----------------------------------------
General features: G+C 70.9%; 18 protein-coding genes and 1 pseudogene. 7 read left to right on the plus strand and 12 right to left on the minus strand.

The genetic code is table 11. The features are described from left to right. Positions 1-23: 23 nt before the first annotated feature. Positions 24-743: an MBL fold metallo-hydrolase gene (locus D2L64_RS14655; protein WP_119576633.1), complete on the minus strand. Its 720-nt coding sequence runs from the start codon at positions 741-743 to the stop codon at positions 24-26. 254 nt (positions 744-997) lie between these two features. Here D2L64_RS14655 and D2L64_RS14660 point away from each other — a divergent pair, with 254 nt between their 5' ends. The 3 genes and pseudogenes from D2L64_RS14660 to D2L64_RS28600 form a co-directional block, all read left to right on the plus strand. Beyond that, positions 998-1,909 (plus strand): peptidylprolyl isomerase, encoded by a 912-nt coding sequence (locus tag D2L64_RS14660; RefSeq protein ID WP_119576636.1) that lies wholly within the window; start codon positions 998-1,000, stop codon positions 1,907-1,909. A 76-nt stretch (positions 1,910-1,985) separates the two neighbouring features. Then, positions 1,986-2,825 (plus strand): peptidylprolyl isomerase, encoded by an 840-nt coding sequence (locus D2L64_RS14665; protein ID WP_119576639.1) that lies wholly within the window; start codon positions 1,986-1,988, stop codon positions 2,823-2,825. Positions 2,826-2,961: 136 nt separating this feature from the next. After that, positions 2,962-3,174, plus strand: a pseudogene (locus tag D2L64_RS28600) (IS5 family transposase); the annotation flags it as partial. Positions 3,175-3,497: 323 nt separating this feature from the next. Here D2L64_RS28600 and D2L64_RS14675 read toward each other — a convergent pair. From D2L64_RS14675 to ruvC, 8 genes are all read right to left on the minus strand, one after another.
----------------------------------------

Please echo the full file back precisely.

General features: G+C 70.9%; 18 protein-coding genes and 1 pseudogene. 7 read left to right on the plus strand and 12 right to left on the minus strand.

The genetic code is table 11. The features are described from left to right. Positions 1-23: 23 nt before the first annotated feature. Positions 24-743: an MBL fold metallo-hydrolase gene (locus D2L64_RS14655; protein WP_119576633.1), complete on the minus strand. Its 720-nt coding sequence runs from the start codon at positions 741-743 to the stop codon at positions 24-26. 254 nt (positions 744-997) lie between these two features. Here D2L64_RS14655 and D2L64_RS14660 point away from each other — a divergent pair, with 254 nt between their 5' ends. The 3 genes and pseudogenes from D2L64_RS14660 to D2L64_RS28600 form a co-directional block, all read left to right on the plus strand. Beyond that, positions 998-1,909 (plus strand): peptidylprolyl isomerase, encoded by a 912-nt coding sequence (locus tag D2L64_RS14660; RefSeq protein ID WP_119576636.1) that lies wholly within the window; start codon positions 998-1,000, stop codon positions 1,907-1,909. A 76-nt stretch (positions 1,910-1,985) separates the two neighbouring features. Then, positions 1,986-2,825 (plus strand): peptidylprolyl isomerase, encoded by an 840-nt coding sequence (locus D2L64_RS14665; protein ID WP_119576639.1) that lies wholly within the window; start codon positions 1,986-1,988, stop codon positions 2,823-2,825. Positions 2,826-2,961: 136 nt separating this feature from the next. After that, positions 2,962-3,174, plus strand: a pseudogene (locus tag D2L64_RS28600) (IS5 family transposase); the annotation flags it as partial. Positions 3,175-3,497: 323 nt separating this feature from the next. Here D2L64_RS28600 and D2L64_RS14675 read toward each other — a convergent pair. From D2L64_RS14675 to ruvC, 8 genes are all read right to left on the minus strand, one after another.